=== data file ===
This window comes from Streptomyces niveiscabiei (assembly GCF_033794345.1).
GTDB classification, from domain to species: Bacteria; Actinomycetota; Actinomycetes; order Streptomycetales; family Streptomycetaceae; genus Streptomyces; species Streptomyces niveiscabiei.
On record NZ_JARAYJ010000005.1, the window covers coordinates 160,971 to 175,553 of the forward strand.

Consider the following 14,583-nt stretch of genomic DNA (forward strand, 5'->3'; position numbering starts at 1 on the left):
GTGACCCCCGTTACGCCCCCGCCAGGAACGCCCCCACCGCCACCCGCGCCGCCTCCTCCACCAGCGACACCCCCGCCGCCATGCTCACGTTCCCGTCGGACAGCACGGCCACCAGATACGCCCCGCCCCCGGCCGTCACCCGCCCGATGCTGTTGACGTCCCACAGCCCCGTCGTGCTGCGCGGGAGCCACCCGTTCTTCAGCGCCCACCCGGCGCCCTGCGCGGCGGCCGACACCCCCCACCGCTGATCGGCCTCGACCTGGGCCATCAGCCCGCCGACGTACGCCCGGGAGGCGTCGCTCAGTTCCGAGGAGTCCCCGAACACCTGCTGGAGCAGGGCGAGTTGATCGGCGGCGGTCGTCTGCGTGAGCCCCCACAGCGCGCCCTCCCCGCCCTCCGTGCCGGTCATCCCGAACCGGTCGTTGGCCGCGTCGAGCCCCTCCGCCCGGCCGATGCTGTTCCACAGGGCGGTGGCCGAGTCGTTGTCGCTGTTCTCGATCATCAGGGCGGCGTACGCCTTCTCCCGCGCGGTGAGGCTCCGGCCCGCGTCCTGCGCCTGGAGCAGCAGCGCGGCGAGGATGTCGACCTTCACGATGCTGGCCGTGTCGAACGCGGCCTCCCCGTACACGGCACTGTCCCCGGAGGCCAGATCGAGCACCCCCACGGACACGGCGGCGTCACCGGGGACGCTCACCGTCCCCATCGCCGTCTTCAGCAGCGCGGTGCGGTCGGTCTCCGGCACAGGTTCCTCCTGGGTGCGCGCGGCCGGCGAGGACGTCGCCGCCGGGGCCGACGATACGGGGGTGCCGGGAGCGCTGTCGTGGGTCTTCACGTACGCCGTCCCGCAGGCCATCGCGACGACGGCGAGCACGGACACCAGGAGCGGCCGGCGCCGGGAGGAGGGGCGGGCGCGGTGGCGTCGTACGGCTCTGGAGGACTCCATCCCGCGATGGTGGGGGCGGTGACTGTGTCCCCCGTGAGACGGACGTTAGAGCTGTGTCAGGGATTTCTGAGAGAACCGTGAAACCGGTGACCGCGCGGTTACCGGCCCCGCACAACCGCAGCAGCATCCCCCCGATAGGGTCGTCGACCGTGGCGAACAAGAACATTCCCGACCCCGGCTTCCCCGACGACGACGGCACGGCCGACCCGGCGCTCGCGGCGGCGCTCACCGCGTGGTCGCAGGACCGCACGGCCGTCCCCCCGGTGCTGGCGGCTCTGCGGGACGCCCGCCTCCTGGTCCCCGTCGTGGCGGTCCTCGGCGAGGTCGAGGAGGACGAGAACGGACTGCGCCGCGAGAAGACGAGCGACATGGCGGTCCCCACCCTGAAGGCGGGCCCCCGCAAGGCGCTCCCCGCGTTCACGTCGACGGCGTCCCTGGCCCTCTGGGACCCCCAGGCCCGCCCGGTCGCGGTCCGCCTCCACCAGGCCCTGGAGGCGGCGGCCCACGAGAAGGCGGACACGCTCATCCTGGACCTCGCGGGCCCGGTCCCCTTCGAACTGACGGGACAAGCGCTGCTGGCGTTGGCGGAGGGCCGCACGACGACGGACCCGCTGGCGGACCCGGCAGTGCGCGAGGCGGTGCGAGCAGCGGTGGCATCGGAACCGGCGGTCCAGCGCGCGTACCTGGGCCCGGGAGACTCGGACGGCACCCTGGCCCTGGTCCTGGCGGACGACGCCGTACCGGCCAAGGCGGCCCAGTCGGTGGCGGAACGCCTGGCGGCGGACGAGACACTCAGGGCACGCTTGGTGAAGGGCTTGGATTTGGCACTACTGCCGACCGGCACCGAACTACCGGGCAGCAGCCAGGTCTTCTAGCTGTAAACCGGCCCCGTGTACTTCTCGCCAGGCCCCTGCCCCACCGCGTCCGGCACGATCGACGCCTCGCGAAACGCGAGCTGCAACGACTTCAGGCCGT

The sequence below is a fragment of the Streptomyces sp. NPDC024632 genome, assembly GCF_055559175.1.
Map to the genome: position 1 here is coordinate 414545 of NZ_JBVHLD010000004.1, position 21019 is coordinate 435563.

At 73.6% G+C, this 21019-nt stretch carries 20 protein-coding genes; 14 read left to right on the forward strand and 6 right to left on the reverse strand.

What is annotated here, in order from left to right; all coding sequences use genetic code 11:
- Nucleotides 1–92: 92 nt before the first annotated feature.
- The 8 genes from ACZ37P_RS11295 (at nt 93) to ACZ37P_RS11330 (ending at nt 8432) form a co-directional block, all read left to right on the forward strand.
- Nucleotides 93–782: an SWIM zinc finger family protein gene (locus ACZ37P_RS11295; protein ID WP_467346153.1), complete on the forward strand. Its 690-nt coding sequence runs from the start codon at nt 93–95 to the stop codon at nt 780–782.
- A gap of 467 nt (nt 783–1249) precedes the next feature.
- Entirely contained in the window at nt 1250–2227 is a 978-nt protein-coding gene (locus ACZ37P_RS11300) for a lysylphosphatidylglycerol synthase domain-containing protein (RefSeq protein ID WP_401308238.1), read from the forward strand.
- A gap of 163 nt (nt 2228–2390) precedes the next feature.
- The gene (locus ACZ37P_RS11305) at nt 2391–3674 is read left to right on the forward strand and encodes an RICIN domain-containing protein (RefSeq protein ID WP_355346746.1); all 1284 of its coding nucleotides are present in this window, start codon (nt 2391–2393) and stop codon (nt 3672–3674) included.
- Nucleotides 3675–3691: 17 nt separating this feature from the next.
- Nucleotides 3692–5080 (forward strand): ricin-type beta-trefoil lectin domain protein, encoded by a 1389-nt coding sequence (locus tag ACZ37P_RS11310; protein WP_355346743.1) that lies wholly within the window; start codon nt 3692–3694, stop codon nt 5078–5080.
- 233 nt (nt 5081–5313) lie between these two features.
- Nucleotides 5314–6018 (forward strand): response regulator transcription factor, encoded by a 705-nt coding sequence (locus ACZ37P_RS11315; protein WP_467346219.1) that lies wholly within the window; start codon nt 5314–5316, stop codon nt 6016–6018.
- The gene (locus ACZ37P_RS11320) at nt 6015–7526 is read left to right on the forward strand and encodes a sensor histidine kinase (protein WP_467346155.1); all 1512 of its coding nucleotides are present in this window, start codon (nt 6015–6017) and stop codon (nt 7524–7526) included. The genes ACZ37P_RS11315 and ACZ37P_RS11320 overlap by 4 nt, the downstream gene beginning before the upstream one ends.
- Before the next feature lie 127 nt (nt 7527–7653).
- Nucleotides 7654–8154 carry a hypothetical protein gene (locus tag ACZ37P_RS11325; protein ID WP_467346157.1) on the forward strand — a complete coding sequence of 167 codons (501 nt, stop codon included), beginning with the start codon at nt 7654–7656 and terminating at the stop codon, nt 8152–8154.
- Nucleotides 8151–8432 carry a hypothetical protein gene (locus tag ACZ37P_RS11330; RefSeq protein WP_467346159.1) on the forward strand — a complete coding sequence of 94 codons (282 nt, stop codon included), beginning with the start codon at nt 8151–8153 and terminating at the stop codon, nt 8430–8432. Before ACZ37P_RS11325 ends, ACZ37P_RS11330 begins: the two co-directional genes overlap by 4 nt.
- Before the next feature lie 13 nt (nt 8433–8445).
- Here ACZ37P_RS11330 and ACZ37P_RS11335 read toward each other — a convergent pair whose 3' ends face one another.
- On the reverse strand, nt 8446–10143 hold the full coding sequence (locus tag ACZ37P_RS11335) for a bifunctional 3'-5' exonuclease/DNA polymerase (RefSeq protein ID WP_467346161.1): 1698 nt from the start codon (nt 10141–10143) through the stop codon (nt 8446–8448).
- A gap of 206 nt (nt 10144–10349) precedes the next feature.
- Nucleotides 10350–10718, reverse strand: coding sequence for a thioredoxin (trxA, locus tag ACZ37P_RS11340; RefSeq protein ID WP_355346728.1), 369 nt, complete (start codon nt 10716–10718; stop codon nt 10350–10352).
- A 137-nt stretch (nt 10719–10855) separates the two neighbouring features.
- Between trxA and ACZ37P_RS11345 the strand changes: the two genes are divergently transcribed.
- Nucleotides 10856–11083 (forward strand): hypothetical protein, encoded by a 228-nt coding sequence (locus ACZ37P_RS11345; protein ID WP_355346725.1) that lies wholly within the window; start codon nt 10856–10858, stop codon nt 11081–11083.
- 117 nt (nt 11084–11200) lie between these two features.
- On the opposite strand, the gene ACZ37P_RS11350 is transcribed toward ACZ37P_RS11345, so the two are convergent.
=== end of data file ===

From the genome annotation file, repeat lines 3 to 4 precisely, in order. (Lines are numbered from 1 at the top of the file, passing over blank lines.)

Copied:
On record NZ_JARAYJ010000005.1, the window covers coordinates 160,971 to 175,553 of the forward strand.

Consider the following 14,583-nt stretch of genomic DNA (forward strand, 5'->3'; position numbering starts at 1 on the left):